Tuesday, August 14, 2018

Belief systems and gender norms: how to identify them?

In this report, we use the concept of belief systems and gender norms to explain that the beliefs and behaviours that constitute them are deeply entrenched in the system that produces, reproduces and sustains violence against women. Language also plays a significant role, with discourse and repetition or replication (of both discourse and actions) shaping our ways of seeing, hearing, thinking and doing. Chauvinistic, sexist and racist beliefs and behaviours are replicated at the personal, group and society levels. 
The concept of gender norms stresses the importance of institutions or reference groups that have the power to determine which behaviours are appropriate for women and men, and which are not. These reference groups include friends, teachers, artists or musicians, parents, religious leaders, social networks or sports personalities, among others. 

The concept of belief systems takes into consideration the elements that determine gender norms (reference groups and behaviours), but also places context and culture in a central role, where certain institutions have acted to build and define structures which, in effect, serve to regulate what people should think, believe and do. Such institutions (family, church, markets, the media and educational institutions) have the power to dictate rules and deny the interests of certain groups (Figure 1). They thus succeed in institutionalizing gender-based inequalities by encouraging girls and boys, men and women, to internalize the roles prescribed to them by society. These institutions also tend to have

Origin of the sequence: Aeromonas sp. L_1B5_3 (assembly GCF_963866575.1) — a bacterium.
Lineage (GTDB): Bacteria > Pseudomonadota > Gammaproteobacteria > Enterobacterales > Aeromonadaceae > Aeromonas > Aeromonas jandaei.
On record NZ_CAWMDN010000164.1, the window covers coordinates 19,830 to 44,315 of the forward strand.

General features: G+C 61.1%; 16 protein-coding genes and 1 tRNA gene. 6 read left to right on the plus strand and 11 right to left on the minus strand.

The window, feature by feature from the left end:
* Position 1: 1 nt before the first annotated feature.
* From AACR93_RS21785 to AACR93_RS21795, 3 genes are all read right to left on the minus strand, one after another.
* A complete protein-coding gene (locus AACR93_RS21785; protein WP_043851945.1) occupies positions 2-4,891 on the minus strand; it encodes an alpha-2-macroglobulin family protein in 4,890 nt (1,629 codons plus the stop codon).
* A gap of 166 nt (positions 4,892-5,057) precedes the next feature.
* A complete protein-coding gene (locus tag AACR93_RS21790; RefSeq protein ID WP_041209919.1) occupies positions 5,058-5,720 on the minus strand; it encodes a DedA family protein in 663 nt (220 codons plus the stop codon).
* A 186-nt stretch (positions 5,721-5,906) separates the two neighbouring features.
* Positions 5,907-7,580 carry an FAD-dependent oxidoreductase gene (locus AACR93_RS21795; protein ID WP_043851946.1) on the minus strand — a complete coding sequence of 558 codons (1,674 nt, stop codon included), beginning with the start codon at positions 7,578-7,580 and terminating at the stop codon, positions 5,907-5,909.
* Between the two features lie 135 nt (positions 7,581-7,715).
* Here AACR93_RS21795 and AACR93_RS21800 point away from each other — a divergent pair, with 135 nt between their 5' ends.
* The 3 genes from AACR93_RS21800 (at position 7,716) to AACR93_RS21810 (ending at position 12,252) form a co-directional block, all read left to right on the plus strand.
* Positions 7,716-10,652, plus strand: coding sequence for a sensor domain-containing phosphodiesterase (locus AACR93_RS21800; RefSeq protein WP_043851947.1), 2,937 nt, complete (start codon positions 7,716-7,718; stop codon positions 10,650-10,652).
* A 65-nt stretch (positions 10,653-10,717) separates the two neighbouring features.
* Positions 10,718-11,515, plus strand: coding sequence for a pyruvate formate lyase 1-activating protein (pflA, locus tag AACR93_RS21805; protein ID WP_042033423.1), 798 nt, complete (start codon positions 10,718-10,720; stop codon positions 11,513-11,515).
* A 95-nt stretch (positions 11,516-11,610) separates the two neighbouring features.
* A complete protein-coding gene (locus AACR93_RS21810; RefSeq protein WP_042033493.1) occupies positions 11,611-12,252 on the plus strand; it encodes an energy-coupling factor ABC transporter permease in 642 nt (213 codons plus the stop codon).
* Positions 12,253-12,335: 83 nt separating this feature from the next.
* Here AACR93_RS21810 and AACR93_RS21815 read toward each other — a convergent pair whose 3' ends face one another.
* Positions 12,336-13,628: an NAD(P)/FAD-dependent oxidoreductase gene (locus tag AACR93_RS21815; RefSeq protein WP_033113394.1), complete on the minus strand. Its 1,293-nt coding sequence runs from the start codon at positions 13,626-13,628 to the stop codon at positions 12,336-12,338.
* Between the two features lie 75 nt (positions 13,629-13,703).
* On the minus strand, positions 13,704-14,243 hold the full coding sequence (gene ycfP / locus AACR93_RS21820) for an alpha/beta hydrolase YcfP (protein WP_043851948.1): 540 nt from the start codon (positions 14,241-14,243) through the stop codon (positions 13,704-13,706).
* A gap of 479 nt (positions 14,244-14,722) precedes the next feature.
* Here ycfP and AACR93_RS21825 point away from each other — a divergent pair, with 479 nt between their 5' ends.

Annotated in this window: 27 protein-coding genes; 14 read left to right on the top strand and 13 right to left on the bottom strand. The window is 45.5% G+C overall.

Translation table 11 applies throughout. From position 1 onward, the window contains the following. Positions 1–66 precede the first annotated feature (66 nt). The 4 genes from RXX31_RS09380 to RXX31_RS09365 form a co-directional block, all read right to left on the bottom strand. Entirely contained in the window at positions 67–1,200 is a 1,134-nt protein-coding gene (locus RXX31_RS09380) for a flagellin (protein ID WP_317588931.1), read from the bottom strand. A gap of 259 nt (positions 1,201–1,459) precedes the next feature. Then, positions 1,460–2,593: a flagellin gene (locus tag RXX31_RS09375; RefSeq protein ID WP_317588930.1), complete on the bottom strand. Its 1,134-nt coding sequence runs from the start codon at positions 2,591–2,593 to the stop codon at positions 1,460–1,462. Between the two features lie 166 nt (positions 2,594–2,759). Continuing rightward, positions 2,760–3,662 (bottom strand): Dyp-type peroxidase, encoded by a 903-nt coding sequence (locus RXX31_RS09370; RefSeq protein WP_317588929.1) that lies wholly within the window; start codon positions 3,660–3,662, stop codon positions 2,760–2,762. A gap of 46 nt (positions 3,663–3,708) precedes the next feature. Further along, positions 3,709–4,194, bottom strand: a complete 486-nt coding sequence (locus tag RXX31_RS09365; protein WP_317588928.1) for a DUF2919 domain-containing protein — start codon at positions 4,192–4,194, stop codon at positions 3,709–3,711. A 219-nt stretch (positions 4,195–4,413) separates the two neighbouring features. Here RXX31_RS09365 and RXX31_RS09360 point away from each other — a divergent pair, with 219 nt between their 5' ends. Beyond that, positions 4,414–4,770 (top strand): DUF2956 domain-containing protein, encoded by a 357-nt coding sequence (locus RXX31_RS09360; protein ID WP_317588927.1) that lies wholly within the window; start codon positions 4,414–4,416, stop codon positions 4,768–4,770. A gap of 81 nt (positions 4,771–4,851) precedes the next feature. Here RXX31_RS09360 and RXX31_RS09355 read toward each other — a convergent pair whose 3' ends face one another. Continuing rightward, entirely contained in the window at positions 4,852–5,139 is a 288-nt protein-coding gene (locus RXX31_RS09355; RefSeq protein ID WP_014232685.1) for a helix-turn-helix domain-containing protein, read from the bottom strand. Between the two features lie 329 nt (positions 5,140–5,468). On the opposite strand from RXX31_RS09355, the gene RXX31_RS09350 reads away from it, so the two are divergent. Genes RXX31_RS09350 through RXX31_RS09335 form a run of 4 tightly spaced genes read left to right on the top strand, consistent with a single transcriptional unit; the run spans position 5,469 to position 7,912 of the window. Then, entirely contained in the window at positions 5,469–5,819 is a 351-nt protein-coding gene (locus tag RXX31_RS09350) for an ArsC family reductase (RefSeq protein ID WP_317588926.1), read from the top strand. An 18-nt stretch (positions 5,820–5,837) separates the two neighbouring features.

substantial influence on the implementation of public policies.
It is important to stress that male-dominated, sexist and racist belief systems and gender norms, with their associated beliefs and behaviours, can be transformed. All of us can play a part in promoting alternative belief systems and gender norms, through individual as well as collective action. Changes at a personal level are vital, while bearing in mind that it is essential that any transgression of beliefs or behaviours must have an influence on the group: we must influence those whose power and control over consciences and behaviours has entrenched inequality.  

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